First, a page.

Why is it that I believe that many of the issues we are experiencing in our society today are due to the religious beliefs held by many of our citizens or the way in which those beliefs negatively affect their ability to think? As I have said before, "People are entitled to their beliefs. However, a line must be drawn when the beliefs of one person or a group of people harm another person or group of people." The reality of this situation and how it plays out in real life is abundantly clear in our modern day politics. The fact that many of our politicians are clearly unable to "reason, plan, solve problems, think abstractly, comprehend complex ideas, learn quickly, and learn from experience" is harming this country and its citizens. Maybe it's time we take religion out of politics. Perhaps we should consider this next time we find ourselves voting. In fact, parents might want to consider how their values, biases, assumptions and beliefs are harming their children.
I realize that this article is by far my most controversial article to date. However, I think I should share some of the emails I have already received as a result of my posting in that discussion:
"I appreciate your 3 points - and agree they are interrelated to issues of custody and child care in family law. It is sort of frightening to me that there is not a real mechanism for teaching or measuring emotional IQ. All professionals who work with families in crises need to have a high emotional IQ and be tuned in to unspoken dynamics - and be willing to help navigate good solutions for individual families. Parents need ongoing relationship with their children. But, it is a very intuitive and subjective issue to discern where the children will really be best cared for - and many judges are not well equipped for handling those decisions. In mediation, I can sometimes get a good feel for what is going on with the parties - and then guide the lawyers to do what needs to be done. It is not an exact science. America's poorly educated adults lead to poorly educated children - and often religion is divisive and particularly problematic after divorce. Just becoming aware of those facts is a starting point for positive change."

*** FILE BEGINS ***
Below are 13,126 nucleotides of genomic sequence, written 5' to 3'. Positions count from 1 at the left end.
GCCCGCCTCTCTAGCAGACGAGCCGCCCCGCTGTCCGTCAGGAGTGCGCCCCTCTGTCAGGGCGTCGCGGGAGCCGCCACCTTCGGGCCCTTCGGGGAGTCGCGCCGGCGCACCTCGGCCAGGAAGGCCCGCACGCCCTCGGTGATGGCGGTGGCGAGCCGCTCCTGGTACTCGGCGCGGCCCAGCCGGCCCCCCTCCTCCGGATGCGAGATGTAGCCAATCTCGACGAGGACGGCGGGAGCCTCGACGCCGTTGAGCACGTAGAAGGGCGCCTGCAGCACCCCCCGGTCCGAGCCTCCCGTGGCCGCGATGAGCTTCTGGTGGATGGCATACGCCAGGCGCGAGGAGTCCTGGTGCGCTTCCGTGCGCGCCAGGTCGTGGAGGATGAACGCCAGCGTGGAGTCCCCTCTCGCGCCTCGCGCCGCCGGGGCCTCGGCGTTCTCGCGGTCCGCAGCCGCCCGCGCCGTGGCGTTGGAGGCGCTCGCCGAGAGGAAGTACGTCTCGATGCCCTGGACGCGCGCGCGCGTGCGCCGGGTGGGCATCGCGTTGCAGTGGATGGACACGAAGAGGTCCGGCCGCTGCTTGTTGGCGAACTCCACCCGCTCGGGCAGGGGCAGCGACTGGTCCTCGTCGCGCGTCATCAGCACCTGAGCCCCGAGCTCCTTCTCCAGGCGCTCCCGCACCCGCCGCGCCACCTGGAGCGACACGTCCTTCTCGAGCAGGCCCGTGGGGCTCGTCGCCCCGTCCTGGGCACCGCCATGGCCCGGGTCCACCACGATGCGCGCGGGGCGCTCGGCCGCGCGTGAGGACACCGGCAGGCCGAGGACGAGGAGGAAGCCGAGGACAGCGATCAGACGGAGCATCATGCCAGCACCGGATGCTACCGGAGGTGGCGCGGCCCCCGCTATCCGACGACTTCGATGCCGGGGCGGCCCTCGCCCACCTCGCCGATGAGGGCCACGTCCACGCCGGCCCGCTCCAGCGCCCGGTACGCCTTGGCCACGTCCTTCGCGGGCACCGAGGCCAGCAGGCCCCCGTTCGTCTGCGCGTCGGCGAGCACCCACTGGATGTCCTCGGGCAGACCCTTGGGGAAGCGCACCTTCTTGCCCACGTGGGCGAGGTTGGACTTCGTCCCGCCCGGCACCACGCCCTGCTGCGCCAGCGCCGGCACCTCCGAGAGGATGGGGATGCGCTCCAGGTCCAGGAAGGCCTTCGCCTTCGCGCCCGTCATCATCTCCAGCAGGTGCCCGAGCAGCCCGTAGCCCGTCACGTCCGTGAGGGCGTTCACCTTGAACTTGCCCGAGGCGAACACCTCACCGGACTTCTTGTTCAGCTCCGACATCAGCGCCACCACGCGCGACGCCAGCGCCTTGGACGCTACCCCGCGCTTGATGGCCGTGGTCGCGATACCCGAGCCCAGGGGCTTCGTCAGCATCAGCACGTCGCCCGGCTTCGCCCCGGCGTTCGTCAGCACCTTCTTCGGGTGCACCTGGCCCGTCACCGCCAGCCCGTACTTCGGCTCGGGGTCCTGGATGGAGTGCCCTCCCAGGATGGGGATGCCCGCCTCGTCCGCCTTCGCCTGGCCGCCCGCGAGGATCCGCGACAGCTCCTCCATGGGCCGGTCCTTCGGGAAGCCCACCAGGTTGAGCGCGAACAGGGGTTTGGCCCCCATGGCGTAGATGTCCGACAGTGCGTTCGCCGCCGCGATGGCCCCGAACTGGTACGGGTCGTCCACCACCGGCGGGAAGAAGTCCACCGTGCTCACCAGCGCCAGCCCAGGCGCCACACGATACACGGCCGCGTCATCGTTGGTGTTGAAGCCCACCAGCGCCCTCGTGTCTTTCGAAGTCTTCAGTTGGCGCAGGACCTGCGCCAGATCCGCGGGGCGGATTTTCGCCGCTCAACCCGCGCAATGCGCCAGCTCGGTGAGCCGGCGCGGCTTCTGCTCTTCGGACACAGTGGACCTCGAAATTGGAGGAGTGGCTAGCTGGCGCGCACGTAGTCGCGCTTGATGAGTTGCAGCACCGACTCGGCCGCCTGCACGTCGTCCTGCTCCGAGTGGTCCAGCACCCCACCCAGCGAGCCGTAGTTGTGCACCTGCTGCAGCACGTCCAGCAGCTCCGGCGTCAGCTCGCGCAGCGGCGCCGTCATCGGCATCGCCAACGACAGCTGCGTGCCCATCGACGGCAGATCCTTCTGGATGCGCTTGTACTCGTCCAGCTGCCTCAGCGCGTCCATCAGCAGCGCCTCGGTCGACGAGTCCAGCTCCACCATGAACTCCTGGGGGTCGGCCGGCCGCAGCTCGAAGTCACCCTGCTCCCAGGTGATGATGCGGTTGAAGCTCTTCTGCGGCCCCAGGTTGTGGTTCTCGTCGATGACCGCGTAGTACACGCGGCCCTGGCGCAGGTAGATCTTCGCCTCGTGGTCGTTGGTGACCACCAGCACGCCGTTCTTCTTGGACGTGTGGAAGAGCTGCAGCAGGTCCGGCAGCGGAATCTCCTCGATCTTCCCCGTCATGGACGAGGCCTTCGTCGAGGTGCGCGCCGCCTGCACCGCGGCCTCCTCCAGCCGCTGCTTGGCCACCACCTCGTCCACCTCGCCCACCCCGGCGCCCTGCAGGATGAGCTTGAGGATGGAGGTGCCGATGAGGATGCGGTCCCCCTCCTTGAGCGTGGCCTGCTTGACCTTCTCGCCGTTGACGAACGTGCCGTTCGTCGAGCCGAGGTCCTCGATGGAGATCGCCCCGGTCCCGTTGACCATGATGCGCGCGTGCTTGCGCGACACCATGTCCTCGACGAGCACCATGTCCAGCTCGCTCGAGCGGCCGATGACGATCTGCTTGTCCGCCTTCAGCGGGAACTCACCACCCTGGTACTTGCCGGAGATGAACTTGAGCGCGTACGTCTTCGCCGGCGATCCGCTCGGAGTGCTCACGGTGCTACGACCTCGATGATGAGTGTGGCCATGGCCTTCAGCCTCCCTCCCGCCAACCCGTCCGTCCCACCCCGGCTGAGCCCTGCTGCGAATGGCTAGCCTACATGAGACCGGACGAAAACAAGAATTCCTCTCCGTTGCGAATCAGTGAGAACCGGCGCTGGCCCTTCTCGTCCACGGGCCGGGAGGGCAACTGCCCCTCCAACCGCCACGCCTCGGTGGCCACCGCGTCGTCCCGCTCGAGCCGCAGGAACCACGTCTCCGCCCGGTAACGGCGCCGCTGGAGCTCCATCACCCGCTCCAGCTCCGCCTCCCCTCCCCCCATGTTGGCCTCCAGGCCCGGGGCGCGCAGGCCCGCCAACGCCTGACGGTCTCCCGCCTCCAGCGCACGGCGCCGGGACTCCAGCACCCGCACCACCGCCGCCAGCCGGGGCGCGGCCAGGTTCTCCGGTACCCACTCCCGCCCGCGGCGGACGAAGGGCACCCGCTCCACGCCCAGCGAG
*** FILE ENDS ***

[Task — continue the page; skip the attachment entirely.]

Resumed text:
Another person thanked me for addressing the issue of "parental responsibilities."
Karen Robbins commented as follows: "I am fascinated/horrified/disturbed by your post (in a good way). Do I think it is thought provoking? Certainly! Is it timely? Absolutely! Should everyone read and discuss what is in it? Undoubtedly! It is controversial, to be sure, but more importantly, it is thought provoking. The article is well-reasoned and well written. Everyone wants to believe lawyers are unethical, and no one wants to admit that their deeply held religious beliefs negatively impact their lives or the running of the most powerful country in the world."
Considering how the United States compares with other industrialized nations, it seems to me that we have a great deal of thinking to do. To quote Arianna Huffington, here's to "Third World America!"